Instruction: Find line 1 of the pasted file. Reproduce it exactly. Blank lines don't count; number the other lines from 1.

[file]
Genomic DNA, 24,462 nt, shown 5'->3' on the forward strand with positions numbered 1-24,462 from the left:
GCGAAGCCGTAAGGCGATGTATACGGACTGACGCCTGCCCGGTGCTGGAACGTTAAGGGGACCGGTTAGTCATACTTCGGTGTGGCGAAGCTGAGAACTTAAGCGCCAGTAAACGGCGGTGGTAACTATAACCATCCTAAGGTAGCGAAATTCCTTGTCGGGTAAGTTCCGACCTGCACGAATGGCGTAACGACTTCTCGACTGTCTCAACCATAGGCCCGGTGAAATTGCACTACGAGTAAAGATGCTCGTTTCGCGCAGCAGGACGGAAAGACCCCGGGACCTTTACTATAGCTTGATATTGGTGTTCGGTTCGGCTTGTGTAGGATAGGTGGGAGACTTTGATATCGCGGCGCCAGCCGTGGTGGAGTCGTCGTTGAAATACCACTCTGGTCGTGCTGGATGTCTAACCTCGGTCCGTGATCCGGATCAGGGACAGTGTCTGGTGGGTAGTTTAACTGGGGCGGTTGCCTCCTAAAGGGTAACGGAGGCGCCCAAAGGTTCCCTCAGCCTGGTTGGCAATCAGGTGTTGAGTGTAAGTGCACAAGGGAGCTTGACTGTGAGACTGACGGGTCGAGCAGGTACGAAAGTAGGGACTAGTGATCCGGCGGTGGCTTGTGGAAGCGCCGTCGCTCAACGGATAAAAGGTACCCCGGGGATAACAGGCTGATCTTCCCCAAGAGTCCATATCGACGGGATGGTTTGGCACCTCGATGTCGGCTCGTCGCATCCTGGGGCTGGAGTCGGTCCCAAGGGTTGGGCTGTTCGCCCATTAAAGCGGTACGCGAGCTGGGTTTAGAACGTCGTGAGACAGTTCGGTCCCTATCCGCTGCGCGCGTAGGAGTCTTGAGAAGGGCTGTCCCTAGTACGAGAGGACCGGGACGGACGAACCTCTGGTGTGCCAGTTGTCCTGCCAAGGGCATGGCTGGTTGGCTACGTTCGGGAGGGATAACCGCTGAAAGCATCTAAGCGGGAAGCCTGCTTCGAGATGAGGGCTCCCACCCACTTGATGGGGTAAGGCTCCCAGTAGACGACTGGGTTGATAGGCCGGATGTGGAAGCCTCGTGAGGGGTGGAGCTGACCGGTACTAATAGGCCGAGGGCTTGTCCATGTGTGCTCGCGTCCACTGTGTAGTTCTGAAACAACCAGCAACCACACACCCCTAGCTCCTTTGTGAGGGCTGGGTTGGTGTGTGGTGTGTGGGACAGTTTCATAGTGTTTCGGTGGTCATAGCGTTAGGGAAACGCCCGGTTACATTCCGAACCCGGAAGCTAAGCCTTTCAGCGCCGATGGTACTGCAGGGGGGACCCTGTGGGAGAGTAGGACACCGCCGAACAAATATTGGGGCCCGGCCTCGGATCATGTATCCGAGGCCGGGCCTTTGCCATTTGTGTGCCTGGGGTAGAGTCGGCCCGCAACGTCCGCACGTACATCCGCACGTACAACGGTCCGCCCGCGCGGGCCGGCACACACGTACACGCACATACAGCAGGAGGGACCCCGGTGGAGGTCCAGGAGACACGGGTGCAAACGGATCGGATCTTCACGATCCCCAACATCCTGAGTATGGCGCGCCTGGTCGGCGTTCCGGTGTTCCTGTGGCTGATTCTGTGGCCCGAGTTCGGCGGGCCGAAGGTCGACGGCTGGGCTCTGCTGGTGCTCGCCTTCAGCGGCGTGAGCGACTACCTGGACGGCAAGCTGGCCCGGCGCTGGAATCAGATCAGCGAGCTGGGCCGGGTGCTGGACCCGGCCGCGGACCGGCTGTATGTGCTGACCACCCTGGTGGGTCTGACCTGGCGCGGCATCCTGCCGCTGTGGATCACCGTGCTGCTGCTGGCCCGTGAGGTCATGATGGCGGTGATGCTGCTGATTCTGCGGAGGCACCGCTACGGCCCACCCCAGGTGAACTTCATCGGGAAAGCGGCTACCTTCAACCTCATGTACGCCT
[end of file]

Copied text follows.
Genomic DNA, 24,462 nt, shown 5'->3' on the forward strand with positions numbered 1-24,462 from the left: